[From DVICE; another story on this follows below]
Immersive iPad app puts you in the middle of any video
By Adario Strange
June 14, 2012
In years past we have been dazzled by the experience of virtual reality, and in recent years augmented reality has offered the promise of digitally enhanced meatspace. But a new twist offers an immersive experience that might be called sublimated reality.
Condition One has created an embeddable immersive video player that allows you to experience previously recorded video as though you are there as the video is happening. In some ways it brings to mind the 2004 science fiction film The Final Cut where the records of a person’s life could be walked through and experienced by an outside viewer. The company recently made waves with the announcement of a major investment from tech investor Mark Cuban who thinks it is “going to be the future of both on-demand and live entertainment, in your home and on your mobile device.”
[More on Condition One from The Verge, where the story includes a second video]
Mark Cuban puts $500,000 investment into immersive video startup, Condition One
By Ben Popper on June 13, 2012
Danfung Dennis spent the last decade working as a photo-journalist and filmaker in some of the world’s most dangerous places, shooting war footage that appeared in Newsweek and The New York Times and directing an Academy Award nominated documentary about the conflict in Afghanistan. This experience led him to create a new company to help immerse the viewer in the worlds he was reporting on. The result is Condition One, which today is announcing a $500,000 seed round of funding led by billionaire Dallas Mavericks owner Mark Cuban.
Condition One is part of the newest class of startups at TechStars NY, a three month boot-camp that helps young companies figure out their business model and connect with investors. Condition One has created software that takes the warped 180 degree footage shot with a fisheye lens and translates it back into the clear, flat image we are used to seeing. Then it allows tablet users to move through that space, creating an immersive video in which the viewer can explore inside the image. You can see how it works in the [same 3:54 minute] video [here].
Mark Cuban is not well known as a seed stage tech investor, but the funding makes sense when you think about Cuban’s next big business move, a rebranding of his HDNET cable network as AXS TV, which plans to focus heavily on broadcasting live entertainment and music events. “Our technology is going to enable some amazing new concert experiences where the user can pan back and forth between the stage and the crowd, between the drummer and guitarist, or between the action onstage and what’s going on backstage,” said Condition One COO Andrew Chang.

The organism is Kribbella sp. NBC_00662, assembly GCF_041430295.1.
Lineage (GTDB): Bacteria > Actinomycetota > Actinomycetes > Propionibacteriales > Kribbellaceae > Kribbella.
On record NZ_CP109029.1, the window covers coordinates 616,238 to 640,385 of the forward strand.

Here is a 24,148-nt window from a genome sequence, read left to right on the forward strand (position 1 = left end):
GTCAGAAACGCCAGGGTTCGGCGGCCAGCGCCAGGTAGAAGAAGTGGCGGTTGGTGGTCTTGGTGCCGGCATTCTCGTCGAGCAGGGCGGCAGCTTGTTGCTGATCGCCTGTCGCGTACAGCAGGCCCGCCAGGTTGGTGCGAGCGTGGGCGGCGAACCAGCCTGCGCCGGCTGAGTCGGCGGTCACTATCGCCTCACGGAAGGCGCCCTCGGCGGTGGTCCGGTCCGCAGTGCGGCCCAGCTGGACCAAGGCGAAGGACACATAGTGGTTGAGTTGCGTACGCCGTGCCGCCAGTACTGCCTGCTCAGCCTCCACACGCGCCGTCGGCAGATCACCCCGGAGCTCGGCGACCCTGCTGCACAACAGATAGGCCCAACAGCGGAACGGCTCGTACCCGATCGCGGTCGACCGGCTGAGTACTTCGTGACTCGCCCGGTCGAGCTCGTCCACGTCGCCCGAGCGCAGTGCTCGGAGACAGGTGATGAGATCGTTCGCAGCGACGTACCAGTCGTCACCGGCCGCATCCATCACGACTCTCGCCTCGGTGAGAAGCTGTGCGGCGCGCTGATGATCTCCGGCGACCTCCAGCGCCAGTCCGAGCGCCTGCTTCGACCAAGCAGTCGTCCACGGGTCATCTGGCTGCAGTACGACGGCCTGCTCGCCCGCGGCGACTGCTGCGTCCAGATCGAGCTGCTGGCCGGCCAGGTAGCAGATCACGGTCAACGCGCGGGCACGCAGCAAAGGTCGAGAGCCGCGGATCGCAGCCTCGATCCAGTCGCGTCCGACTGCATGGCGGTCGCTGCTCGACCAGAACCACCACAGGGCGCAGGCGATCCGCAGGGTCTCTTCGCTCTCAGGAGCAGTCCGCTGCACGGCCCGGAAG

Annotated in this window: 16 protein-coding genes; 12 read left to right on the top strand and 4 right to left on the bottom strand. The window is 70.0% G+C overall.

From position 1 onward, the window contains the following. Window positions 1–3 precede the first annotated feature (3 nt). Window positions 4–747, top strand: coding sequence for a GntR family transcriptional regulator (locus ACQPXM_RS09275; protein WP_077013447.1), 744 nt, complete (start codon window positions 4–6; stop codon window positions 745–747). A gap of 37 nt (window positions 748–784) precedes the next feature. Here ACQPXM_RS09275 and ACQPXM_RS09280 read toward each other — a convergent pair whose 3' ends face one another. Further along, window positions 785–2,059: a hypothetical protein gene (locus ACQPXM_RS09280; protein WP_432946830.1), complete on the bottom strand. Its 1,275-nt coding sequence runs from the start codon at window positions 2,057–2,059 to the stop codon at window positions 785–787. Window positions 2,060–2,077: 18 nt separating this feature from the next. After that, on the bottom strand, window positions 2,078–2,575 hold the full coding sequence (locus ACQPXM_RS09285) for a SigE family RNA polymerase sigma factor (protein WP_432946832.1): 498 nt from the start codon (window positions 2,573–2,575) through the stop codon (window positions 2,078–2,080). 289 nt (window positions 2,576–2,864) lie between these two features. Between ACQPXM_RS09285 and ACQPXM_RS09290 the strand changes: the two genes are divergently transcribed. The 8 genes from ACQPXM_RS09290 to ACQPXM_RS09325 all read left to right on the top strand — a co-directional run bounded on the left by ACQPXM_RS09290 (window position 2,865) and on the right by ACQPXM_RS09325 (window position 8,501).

On the tech team, Condition One has brought in a heavy hitter, Julian Gomez, who has three decades of experience in 3D computer graphics. Gómez started his career at the NASA Jet Propulsion Laboratory, then worked as a senior engineer and scientist at both Google and Apple, where he was a member of the original QuickDraw 3D development team.
The technology is similar to Kogeto, a New York startup which sells an iPhone attachment that lets users shoot 360 degree video. It’s also being done by GoPano, which was used to create a rad music video for Tanlines. Unlike Kogeto and GoPano, Condition One works with footage from any camera and requires no special attachment or editing software.
For now Condition One is aimed at attracting big media companies for clients, but Chang says they are working on bringing it to consumers in the near future. Chang says the company is building an HTML5 app for web viewing and hopes to someday create a way for its video to interact with the Xbox Kinect’s gesture control.
We downloaded the app for the iPad and were impressed by a video of a basketball game where we could pan back and forth across the full court to take in whatever action we liked, although all the video samples offered in the app seemed very short. “My work has been an evolution from still images to video and now into immersive experiences,” said Dennis. “Yet, I’m still motivated by the same idea: that the future of storytelling will be driven by technology.”